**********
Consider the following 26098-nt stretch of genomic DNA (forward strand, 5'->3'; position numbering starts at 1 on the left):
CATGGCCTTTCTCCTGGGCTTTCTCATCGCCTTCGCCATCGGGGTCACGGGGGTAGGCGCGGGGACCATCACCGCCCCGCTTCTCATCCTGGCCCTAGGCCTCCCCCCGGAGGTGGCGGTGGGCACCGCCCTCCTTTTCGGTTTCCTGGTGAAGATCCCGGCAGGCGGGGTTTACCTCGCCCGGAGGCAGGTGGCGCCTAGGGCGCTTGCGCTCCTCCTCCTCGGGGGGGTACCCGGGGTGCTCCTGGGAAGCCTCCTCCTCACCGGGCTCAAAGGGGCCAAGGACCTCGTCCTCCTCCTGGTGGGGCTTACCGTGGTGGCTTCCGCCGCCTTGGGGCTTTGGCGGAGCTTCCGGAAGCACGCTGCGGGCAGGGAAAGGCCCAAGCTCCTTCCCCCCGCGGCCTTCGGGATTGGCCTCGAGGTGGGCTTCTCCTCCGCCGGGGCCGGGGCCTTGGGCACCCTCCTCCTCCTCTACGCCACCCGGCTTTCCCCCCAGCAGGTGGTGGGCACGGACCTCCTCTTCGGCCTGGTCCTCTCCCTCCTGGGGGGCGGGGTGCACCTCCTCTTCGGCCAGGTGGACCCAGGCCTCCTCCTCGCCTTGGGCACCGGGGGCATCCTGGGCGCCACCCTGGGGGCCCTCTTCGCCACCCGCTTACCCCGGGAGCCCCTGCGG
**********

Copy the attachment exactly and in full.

Consider the following 26098-nt stretch of genomic DNA (forward strand, 5'->3'; position numbering starts at 1 on the left):
CATGGCCTTTCTCCTGGGCTTTCTCATCGCCTTCGCCATCGGGGTCACGGGGGTAGGCGCGGGGACCATCACCGCCCCGCTTCTCATCCTGGCCCTAGGCCTCCCCCCGGAGGTGGCGGTGGGCACCGCCCTCCTTTTCGGTTTCCTGGTGAAGATCCCGGCAGGCGGGGTTTACCTCGCCCGGAGGCAGGTGGCGCCTAGGGCGCTTGCGCTCCTCCTCCTCGGGGGGGTACCCGGGGTGCTCCTGGGAAGCCTCCTCCTCACCGGGCTCAAAGGGGCCAAGGACCTCGTCCTCCTCCTGGTGGGGCTTACCGTGGTGGCTTCCGCCGCCTTGGGGCTTTGGCGGAGCTTCCGGAAGCACGCTGCGGGCAGGGAAAGGCCCAAGCTCCTTCCCCCCGCGGCCTTCGGGATTGGCCTCGAGGTGGGCTTCTCCTCCGCCGGGGCCGGGGCCTTGGGCACCCTCCTCCTCCTCTACGCCACCCGGCTTTCCCCCCAGCAGGTGGTGGGCACGGACCTCCTCTTCGGCCTGGTCCTCTCCCTCCTGGGGGGCGGGGTGCACCTCCTCTTCGGCCAGGTGGACCCAGGCCTCCTCCTCGCCTTGGGCACCGGGGGCATCCTGGGCGCCACCCTGGGGGCCCTCTTCGCCACCCGCTTACCCCGGGAGCCCCTGCGG